Sen. Kirsten Gillibrand claimed President Donald Trump failed to keep his promise after a mass shooting in Las Vegas to ban bump stocks. Trump may not have moved as quickly as Gillibrand would have liked, but Trump did enact a bump stock ban, which went into effect in March.
At a town hall event hosted by Fox News on June 2, the Democratic presidential candidate from New York was asked what she would do as president to reduce gun violence. Gillibrand blamed the influence of the National Rifle Association for blocking popular gun control measures, such as universal background checks. She also said she would “make sure we ban the bump stock, the large magazines, the assault rifles, the military style weapons.”
A “bump stock” is a plastic or metal device that can be attached to the rear of a semiautomatic rifle to make it shoot almost as fast as a fully automatic weapon. The stock uses recoil to make the weapon bump back and forth between the shooter’s shoulder and trigger finger, causing the firearm to fire rapidly.
Fox News host Chris Wallace asked Gillibrand if there’s anything that could have been done to stop the mass shooting in Virginia Beach on May 31. (It was later learned that the shooter had legally purchased the handguns used in the attack. The guns were not enhanced by a bump stock, but the shooter did have multiple extended magazines that allowed him to fire more rounds.)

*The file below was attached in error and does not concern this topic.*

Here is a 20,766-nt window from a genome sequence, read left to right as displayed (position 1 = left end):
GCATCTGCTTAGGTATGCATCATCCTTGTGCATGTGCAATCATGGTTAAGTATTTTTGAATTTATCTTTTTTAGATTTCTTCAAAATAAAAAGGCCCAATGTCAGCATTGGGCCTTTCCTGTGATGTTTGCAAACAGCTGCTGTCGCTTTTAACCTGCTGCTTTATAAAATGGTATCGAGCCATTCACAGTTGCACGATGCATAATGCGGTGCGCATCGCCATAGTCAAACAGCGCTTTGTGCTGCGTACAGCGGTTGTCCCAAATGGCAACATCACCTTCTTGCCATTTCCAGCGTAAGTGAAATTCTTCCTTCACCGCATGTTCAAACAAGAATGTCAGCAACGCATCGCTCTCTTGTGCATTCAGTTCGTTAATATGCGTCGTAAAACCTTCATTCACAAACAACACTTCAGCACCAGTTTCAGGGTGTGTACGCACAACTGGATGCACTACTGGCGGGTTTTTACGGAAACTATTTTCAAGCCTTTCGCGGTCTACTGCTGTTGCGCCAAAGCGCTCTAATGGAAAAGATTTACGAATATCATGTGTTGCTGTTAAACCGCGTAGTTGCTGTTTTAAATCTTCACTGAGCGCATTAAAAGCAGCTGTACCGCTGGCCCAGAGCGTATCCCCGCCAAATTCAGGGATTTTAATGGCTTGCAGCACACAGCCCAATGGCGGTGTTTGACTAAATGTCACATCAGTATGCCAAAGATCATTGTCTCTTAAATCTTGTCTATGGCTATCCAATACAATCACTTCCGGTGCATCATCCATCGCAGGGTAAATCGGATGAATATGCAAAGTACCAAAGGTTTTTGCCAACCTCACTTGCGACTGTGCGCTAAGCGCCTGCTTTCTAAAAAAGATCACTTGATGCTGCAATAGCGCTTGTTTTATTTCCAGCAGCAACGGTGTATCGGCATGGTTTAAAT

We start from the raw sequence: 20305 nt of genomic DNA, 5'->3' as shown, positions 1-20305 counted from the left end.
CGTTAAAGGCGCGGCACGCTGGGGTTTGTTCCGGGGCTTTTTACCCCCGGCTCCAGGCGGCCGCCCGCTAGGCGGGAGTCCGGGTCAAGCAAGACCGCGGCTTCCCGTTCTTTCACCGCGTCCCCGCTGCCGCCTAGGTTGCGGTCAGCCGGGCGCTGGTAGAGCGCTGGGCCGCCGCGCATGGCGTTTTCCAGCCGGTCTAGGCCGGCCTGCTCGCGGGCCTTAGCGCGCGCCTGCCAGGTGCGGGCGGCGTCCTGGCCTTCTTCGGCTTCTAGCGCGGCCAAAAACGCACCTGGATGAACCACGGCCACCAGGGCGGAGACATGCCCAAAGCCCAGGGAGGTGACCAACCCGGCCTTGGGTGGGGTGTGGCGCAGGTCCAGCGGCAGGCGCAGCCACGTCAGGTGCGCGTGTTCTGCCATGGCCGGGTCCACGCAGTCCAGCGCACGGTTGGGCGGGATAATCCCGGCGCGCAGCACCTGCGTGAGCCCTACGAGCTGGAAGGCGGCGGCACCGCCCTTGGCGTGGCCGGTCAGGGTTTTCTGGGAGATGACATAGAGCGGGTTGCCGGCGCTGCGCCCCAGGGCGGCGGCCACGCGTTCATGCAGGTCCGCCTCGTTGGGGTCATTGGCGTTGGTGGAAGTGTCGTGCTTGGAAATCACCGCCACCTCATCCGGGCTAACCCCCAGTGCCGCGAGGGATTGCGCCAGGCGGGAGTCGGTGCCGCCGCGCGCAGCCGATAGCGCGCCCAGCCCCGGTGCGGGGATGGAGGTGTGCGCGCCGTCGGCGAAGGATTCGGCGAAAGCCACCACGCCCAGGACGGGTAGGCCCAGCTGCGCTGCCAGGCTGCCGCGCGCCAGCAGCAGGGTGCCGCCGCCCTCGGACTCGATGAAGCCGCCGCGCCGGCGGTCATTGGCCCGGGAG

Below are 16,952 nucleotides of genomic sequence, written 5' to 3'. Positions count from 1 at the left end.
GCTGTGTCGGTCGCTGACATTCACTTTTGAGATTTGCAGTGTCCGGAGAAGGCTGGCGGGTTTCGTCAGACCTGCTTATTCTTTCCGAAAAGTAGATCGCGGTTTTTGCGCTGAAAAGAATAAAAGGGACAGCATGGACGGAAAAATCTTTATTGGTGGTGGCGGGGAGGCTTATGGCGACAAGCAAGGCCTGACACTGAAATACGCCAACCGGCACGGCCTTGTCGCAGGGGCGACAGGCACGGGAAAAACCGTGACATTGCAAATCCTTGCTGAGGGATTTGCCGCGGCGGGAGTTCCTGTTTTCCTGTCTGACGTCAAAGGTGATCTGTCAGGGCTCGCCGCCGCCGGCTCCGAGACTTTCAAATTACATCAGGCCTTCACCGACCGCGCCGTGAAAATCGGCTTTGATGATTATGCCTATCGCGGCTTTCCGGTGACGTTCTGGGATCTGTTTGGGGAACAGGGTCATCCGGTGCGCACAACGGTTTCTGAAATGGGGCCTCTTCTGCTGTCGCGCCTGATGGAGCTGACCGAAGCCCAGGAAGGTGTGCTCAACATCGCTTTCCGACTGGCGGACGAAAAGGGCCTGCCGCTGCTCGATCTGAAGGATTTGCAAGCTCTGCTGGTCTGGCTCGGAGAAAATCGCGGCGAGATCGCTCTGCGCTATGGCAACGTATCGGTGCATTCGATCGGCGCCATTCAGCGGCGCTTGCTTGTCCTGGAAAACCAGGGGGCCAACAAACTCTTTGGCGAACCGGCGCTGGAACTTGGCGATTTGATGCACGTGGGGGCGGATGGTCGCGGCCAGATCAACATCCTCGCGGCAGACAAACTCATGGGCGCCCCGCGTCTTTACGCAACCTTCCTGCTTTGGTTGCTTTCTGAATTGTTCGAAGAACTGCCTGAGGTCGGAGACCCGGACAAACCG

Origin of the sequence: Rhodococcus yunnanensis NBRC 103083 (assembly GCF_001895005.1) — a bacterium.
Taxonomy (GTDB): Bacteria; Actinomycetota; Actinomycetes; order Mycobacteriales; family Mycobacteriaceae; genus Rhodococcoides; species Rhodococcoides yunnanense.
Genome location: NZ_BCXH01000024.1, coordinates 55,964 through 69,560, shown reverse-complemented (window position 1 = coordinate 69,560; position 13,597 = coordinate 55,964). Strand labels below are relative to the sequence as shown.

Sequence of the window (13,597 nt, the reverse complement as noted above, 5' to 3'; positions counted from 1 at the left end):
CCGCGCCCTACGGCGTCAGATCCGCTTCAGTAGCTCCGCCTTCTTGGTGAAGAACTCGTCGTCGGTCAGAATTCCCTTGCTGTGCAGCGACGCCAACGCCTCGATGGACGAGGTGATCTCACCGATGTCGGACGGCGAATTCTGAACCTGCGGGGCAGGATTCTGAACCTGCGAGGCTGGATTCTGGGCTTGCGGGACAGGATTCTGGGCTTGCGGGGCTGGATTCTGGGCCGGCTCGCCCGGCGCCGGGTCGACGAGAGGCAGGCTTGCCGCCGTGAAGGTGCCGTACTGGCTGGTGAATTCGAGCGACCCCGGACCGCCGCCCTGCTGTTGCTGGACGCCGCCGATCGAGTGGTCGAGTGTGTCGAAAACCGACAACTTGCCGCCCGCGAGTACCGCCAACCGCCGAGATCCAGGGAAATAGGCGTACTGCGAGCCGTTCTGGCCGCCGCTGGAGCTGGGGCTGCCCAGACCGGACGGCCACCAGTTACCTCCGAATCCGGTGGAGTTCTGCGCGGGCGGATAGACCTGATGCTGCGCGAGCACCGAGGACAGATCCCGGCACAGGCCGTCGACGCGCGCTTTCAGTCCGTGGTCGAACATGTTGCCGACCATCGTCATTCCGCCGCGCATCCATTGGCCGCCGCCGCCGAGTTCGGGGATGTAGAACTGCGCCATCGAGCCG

“Yeah, stop being beholden to the NRA like President Trump is,” Gillibrand said. “Remember after the shooting in Las Vegas, he [Trump] said, yeah, yeah we’re gonna ban the bump stocks. Did he ban the bump stocks? No, because the NRA came crashing down and said, ‘Don’t you dare do any restrictions on our guns around this country.’ It is such a false choice.”
Gillibrand was referring to the mass shooting in Las Vegas in October 2017 perpetrated by 64-year-old Stephen Paddock, who used AR-style rifles affixed with bump stocks to shoot people attending an outdoor concert. That day, 59 people were killed and hundreds more were injured.
Several days after the shooting, Trump was asked if bump stocks should be banned, and he vowed his administration would “be looking into that over the next short period of time.”
The NRA seemed supportive of the idea. NRA Executive Vice President Wayne LaPierre and NRA political strategist Chris Cox issued a statement saying, “The NRA believes that devices designed to allow semiautomatic rifles to function like fully-automatic rifles should be subject to additional regulations.”
The NRA later clarified that it did not support a total ban, and that it was opposed to legislative action, preferring instead a revised regulation from the Bureau of Alcohol, Tobacco, Firearms and Explosives (ATF). (That position led some gun control advocates to speculate the NRA was not sincere about regulating bump stocks, and was merely trying to divert attention from a legislative effort that might have ended with a complete ban.)